Giorgio Bertellini's new book, The Divo and the Duce: Promoting Film Stardom and Political Leadership in 1920s America, is now available from the University of Calfornia Press and is also available to download at

In the post–World War I American climate of isolationism, nativism, democratic expansion of civic rights, and consumerism, Italian-born star Rodolfo Valentino and Italy’s dictator Benito Mussolini became surprising paragons of authoritarian male power and mass appeal. Drawing on extensive archival research in the United States and Italy, Giorgio Bertellini’s work shows how their popularity, both political and erotic, largely depended on the efforts of public opinion managers, including publicists, journalists, and even ambassadors. Beyond the democratic celebrations of the Jazz Age, the promotion of their charismatic masculinity through spectacle and press coverage inaugurated the now-familiar convergence of popular celebrity and political authority.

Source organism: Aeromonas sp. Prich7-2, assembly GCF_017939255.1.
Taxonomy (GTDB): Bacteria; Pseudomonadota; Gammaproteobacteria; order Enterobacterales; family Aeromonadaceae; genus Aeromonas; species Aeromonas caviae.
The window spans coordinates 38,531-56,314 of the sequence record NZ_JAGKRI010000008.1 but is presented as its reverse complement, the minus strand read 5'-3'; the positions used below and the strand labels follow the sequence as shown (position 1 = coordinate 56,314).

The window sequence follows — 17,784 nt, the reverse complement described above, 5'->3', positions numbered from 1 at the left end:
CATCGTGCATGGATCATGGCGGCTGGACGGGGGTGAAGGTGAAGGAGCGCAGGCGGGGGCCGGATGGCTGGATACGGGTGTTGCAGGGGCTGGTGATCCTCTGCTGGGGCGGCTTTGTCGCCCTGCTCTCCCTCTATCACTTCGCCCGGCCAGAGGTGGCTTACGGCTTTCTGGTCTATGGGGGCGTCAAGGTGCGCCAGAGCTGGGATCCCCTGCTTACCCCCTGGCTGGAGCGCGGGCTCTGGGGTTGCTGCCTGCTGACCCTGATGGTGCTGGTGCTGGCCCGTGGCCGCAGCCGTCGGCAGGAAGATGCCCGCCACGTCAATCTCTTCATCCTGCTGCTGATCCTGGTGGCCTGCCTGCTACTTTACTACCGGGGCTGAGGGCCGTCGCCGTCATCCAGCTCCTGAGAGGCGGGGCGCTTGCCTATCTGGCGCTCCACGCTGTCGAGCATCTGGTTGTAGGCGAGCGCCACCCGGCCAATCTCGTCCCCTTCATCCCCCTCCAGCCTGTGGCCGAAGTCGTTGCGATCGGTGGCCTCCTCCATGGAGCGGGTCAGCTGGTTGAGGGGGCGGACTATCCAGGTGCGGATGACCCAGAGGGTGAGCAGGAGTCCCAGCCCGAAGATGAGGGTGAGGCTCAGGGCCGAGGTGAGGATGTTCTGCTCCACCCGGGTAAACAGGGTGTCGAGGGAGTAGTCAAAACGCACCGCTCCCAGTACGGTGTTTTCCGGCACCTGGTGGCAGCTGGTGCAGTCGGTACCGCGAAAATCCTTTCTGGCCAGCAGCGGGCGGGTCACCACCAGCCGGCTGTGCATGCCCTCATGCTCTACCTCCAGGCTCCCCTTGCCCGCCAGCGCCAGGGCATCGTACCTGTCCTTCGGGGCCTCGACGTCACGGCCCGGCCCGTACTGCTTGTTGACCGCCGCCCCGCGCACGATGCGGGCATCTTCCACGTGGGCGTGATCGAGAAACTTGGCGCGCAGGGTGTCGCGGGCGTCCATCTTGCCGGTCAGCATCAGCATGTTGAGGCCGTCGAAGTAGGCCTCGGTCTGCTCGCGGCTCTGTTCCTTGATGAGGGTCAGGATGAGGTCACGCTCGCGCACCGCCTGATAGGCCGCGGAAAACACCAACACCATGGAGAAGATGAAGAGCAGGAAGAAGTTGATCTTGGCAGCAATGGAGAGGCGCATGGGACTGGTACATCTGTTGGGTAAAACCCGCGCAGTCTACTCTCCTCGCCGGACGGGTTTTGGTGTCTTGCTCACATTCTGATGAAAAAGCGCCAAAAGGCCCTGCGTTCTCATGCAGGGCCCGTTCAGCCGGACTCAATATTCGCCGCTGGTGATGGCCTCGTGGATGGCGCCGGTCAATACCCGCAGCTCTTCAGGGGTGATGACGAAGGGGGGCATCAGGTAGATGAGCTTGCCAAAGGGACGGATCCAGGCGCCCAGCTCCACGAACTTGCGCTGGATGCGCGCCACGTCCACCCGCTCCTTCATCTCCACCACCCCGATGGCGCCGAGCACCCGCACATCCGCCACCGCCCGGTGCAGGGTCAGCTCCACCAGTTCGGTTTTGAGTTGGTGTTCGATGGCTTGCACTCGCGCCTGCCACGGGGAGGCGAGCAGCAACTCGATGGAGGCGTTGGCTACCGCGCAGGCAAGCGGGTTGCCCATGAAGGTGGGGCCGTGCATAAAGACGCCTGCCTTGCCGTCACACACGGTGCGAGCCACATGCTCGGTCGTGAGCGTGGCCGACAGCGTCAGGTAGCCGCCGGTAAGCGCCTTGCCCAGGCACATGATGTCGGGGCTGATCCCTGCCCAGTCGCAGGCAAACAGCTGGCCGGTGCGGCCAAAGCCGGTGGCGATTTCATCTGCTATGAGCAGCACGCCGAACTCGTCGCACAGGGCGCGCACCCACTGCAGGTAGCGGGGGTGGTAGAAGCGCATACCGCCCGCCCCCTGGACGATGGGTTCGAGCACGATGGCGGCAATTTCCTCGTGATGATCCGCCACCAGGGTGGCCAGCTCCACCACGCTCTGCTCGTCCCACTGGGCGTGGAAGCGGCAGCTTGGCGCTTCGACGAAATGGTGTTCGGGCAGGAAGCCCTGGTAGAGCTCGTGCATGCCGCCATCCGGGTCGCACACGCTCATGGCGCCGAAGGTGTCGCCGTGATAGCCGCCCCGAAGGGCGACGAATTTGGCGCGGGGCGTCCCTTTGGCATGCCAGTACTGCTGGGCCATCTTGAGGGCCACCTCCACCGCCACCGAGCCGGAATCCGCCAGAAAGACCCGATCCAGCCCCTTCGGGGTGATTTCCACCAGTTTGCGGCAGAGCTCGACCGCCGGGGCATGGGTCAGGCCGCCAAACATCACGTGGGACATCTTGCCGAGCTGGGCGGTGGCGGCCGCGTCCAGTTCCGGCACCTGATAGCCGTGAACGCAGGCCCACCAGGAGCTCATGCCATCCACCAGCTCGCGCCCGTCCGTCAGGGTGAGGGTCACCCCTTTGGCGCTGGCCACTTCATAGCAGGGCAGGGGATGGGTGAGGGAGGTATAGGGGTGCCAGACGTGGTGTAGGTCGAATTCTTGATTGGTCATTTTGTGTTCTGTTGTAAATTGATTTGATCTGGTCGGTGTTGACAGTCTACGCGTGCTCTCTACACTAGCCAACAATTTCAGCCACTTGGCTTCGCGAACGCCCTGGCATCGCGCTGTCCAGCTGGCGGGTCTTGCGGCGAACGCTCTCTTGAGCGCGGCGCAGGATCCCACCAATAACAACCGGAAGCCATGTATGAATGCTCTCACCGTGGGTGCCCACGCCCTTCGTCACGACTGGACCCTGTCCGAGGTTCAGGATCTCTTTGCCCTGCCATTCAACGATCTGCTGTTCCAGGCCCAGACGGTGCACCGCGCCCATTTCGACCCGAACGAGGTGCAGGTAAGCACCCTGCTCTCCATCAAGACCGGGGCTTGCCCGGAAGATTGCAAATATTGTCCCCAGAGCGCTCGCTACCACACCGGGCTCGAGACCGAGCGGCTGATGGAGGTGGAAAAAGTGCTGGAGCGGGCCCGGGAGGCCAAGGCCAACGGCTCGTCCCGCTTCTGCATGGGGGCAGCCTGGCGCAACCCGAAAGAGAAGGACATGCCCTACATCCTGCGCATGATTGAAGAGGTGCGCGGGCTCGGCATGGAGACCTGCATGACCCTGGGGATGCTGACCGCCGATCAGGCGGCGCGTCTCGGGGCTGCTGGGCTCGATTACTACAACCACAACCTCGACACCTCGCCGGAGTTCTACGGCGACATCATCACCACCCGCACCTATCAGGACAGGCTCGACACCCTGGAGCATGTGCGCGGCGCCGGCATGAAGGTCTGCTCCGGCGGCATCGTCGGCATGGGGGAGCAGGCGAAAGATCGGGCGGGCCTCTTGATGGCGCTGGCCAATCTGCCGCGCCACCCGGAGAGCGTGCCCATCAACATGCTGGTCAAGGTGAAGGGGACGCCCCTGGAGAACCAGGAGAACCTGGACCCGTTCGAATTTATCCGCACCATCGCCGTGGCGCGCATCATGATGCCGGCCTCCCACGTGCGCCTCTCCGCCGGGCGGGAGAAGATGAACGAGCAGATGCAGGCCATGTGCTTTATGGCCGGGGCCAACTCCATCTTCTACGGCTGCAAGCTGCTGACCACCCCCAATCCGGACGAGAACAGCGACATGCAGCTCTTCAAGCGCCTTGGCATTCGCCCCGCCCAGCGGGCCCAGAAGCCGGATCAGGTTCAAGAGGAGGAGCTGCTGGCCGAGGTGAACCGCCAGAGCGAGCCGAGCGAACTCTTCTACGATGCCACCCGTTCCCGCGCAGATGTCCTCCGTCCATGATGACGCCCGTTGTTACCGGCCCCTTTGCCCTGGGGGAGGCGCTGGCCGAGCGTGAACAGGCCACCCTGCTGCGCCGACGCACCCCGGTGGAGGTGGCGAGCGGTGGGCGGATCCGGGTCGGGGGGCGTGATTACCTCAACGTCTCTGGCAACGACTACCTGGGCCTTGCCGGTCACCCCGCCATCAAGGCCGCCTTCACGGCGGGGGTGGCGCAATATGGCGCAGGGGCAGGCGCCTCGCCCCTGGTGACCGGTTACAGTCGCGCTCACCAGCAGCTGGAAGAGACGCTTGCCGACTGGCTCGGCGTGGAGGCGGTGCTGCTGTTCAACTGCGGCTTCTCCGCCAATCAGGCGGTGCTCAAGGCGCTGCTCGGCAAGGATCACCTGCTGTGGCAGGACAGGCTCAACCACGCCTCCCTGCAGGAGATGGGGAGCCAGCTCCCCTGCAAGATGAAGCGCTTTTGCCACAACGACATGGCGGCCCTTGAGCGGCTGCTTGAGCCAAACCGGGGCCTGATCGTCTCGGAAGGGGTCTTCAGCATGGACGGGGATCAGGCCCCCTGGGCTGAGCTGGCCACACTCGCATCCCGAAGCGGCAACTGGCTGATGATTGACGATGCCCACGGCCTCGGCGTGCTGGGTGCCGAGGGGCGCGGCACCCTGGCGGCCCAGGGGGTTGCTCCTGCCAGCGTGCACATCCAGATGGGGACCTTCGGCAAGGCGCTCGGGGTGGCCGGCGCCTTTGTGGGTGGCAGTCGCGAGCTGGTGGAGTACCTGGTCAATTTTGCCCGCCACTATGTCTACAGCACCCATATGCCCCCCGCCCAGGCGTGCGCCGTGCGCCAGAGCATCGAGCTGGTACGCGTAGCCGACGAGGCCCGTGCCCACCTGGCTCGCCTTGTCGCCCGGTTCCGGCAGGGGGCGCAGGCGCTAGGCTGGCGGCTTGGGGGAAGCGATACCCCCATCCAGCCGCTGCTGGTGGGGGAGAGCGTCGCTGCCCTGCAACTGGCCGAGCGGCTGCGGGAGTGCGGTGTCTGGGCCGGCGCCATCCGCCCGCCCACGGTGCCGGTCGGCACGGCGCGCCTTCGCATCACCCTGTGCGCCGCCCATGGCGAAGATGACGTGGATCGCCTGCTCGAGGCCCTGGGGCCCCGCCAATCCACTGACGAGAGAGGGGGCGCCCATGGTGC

(At left) Mary Pickford (right) and Douglas Fairbanks (center) doing the "Fascisti salute," in Los Angeles, a year after meeting Mussolini in Rome. Motion Picture Magazine, February 1927. (At right) Benito Mussolini and the US Ambassador Henry P. Fletcher on the set of Man of the Hour (Fox Movietone News), at Mussolini's private residence, May 1927. (Courtesy of Archivio di Stato, Rome).

This is the first volume in the new Cinema Cultures in Contact series, co-edited by Giorgio Bertellini, Richard Abel, and Matthew Solomon.